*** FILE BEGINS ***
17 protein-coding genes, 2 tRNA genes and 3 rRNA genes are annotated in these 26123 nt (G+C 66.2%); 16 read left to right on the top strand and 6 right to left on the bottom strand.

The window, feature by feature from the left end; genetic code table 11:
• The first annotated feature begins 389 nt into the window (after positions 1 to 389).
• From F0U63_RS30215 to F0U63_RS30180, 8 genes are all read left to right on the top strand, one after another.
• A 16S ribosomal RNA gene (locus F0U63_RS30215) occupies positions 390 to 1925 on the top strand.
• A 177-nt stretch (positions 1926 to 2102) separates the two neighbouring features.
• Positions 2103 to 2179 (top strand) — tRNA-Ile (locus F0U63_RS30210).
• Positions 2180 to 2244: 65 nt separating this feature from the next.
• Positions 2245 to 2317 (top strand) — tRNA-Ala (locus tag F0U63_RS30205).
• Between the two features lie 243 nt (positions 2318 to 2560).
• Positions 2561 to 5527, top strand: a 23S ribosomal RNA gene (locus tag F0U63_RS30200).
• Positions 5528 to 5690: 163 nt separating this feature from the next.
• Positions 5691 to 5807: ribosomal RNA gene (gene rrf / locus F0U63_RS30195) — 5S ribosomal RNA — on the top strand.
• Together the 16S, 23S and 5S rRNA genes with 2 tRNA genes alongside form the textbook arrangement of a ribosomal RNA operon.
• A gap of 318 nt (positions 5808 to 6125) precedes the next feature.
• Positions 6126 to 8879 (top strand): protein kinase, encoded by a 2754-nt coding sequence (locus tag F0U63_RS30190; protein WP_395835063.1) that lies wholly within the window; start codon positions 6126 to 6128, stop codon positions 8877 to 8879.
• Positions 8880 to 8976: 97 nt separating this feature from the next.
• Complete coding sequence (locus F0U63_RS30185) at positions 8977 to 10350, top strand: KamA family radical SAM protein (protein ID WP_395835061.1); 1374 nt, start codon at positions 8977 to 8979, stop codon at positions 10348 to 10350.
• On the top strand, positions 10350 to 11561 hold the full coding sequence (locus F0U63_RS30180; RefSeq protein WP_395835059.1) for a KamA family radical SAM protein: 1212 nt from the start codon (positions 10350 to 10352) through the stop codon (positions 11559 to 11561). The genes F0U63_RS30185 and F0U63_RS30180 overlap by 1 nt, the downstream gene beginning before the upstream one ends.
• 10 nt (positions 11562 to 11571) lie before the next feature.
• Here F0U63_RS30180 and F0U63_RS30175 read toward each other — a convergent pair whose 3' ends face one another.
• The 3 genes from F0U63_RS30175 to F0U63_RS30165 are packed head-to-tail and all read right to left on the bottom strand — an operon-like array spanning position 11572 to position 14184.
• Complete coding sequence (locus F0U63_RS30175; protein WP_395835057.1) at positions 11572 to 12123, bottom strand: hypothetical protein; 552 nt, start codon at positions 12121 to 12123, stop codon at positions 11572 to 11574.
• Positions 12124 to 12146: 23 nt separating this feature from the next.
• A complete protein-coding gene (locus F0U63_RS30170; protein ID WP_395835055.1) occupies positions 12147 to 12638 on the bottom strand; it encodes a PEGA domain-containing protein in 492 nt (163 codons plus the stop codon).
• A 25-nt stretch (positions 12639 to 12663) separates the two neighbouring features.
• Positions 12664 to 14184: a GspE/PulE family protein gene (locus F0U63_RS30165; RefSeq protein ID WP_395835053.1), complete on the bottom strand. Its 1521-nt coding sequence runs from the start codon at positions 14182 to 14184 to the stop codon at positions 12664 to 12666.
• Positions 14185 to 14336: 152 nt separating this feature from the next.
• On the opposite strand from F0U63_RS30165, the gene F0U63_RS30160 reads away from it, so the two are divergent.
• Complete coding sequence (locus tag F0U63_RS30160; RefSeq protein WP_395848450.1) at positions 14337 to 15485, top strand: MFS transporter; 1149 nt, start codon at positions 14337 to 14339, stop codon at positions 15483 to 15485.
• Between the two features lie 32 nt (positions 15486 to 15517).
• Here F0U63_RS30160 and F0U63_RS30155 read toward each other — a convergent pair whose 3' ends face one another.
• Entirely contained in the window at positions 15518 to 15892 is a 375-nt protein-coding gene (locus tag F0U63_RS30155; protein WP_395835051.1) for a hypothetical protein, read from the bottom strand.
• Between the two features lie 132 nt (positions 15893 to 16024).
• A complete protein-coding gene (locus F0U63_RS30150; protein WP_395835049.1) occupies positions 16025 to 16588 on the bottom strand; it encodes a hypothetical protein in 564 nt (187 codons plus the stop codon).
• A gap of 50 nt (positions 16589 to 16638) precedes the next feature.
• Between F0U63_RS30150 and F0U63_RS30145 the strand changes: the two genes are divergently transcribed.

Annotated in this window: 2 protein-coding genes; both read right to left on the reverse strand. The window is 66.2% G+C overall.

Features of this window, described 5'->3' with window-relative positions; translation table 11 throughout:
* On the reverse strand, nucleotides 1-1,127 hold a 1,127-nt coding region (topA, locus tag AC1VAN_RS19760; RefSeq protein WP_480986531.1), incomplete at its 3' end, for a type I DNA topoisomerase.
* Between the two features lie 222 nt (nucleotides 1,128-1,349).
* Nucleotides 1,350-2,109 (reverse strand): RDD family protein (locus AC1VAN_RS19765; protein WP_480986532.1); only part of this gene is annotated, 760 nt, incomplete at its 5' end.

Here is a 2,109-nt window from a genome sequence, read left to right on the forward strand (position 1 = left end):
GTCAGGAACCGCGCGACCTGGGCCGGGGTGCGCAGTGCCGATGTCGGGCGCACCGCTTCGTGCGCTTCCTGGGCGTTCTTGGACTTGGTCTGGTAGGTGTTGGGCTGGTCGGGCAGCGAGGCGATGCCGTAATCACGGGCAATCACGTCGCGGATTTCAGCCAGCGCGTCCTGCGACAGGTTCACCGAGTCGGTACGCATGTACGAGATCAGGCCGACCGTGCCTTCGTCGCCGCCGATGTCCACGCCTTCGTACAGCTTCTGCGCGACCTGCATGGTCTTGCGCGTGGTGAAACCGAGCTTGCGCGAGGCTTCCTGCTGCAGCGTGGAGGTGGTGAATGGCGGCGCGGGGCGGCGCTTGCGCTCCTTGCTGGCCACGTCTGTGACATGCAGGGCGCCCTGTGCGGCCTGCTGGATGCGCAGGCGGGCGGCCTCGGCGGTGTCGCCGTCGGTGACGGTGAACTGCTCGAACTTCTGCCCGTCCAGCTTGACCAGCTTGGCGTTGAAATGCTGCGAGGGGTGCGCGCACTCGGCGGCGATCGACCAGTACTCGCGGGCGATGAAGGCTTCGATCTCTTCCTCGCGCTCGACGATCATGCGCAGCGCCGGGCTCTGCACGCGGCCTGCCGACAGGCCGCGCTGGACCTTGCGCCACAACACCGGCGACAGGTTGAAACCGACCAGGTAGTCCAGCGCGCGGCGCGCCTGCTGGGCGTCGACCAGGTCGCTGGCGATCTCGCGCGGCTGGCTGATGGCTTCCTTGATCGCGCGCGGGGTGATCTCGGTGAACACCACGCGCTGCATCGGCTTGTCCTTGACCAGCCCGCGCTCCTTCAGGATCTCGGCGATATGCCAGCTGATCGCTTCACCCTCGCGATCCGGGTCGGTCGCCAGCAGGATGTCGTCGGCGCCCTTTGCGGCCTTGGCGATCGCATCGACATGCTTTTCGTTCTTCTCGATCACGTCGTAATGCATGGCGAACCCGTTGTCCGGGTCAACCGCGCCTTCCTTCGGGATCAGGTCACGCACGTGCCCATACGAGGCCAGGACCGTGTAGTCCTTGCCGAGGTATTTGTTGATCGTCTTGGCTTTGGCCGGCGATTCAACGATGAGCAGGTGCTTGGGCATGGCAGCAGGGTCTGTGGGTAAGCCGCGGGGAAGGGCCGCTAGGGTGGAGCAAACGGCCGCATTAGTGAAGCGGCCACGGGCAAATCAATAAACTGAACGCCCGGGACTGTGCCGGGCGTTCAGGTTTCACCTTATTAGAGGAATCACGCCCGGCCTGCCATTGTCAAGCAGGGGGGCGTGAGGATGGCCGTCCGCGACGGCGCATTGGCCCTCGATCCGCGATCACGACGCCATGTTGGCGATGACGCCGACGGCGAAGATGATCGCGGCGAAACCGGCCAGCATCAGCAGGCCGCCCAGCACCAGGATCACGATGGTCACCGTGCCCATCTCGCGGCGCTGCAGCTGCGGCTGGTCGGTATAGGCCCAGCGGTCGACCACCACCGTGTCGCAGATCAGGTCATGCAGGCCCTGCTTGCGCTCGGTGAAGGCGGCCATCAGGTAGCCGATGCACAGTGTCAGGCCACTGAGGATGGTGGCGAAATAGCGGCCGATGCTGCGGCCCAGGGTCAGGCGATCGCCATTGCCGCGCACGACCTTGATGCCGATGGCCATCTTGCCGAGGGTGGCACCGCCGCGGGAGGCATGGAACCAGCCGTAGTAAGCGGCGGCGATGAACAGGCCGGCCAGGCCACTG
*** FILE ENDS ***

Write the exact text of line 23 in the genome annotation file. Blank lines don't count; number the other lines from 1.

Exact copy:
• Complete coding sequence (locus F0U63_RS30175; protein WP_395835057.1) at positions 11572 to 12123, bottom strand: hypothetical protein; 552 nt, start codon at positions 12121 to 12123, stop codon at positions 11572 to 11574.